PITTSBURGH -- Even though they came to Pittsburgh feeling good about the early results produced by their reconfigured, young starting rotation, the Braves knew they were still bound to continue dealing with some growing pains. They were felt throughout this week's four-game series at PNC Park.
Like Williams Perez and Aaron Blair were earlier this week, Mike Foltynewicz was grounded against the Pirates, lasting just three innings during Thursday night's 8-2 loss. Foltynewicz had shown his tremendous potential in the two starts leading up to this latest outing, which simply provided a reminder that he is a 24-year-old and has made just 19 career starts.
"It's all part of the process," Braves interim manager Brian Snitker said. "I can see what he's capable of. It's just the consistency. A lot of guys have had to go through that. The stuff is coming out good. It's just the command. I think for all young pitchers it's about getting it to go where you want."
The five members of Atlanta's rotation at the beginning of this series had combined to produce a 2.21 ERA over 12 games this month. But despite the fact that staff veteran Julio Teheran tossed 7 2/3 scoreless innings in Wednesday's win, the Braves saw their starting pitchers allow 19 earned runs over 18 innings during this four-game set.
Each member of Atlanta's current rotation is 25 years old or younger, and Teheran is the only one who has made more than 30 career starts.
"There's going to be more growing pains," Snitker said. "We'll hang in there with them and keep working with them."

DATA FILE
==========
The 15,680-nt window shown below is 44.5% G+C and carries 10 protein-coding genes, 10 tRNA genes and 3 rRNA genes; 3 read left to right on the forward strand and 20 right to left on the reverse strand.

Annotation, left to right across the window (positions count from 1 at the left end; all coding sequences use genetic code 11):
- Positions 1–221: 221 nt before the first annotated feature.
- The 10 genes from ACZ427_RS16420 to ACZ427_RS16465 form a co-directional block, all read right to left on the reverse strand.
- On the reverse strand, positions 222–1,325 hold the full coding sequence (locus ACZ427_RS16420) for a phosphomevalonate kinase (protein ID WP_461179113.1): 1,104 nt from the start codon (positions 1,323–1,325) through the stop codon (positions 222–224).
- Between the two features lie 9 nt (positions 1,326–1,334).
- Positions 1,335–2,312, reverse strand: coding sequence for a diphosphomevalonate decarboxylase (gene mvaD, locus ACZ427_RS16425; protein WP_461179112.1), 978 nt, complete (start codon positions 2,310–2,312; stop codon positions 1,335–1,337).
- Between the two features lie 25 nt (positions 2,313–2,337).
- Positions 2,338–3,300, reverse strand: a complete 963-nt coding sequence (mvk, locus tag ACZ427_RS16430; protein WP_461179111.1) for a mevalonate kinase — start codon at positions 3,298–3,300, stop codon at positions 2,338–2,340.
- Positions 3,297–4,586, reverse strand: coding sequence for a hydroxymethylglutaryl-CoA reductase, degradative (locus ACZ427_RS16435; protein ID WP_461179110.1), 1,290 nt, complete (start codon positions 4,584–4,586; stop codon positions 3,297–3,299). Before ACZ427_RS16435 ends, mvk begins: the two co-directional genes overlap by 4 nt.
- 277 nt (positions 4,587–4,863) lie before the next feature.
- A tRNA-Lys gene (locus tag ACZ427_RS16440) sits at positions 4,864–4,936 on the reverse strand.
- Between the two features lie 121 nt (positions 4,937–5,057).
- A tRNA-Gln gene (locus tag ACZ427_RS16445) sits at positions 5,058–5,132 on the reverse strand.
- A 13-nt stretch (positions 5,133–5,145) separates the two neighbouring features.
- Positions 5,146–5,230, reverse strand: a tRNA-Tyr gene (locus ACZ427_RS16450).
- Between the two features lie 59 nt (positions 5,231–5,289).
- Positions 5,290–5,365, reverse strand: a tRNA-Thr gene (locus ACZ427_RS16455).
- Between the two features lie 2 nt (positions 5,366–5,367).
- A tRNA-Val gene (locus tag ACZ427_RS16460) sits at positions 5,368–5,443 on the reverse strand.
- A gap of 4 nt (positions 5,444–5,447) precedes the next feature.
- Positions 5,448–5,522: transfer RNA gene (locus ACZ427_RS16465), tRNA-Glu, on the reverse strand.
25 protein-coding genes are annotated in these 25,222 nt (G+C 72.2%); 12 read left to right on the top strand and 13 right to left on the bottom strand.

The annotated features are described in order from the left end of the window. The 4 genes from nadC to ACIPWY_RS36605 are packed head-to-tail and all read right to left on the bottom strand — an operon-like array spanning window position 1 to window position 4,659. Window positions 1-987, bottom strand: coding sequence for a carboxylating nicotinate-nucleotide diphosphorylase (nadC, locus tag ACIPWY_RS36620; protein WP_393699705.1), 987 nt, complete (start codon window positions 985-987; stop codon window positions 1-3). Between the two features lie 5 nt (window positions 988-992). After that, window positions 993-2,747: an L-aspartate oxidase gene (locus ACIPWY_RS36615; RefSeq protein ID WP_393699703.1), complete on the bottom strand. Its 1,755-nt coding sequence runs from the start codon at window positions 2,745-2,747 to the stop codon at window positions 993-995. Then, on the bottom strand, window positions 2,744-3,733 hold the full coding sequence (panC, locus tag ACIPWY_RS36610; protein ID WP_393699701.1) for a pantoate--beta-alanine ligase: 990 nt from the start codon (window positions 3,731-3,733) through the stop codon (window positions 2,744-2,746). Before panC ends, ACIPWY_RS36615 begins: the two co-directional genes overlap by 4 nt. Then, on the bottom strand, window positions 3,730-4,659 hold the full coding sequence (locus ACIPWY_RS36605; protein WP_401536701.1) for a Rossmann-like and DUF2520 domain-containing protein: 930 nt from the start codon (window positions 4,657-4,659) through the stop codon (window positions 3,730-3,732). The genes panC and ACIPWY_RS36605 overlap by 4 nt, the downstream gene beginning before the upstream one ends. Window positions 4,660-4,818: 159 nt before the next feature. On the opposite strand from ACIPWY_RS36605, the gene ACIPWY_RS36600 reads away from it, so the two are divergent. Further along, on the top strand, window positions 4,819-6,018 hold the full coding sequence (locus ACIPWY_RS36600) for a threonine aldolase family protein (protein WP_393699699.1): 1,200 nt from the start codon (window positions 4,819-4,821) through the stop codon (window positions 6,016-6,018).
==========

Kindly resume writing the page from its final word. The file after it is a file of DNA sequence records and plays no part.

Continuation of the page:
Perez surrendered six earned runs over six innings on Monday, while Blair retired just three of the 14 batters he faced during Tuesday's loss and then was subsequently optioned to Triple-A Gwinnett to gain some of the added development he may still need.
When Foltynewicz took the mound on Thursday, he was coming off two dominant starts and attempting to feed off the confidence gained by tossing eight scoreless innings in Kansas City on Saturday. But when he encountered early trouble against the Pirates, he reverted to overthrowing and paid the price, as he allowed five runs -- four earned -- and seven hits (six with two outs) while recording just nine outs.
"We'd rather go up the hill gradually, instead of having two good outings and then a bad one right after that," Foltynewicz said. "We're getting it. It's just a little fine tuning here and there and concentrating in certain situations."
Mark Bowman has covered the Braves for MLB.com since 2001. This story was not subject to the approval of Major League Baseball or its clubs.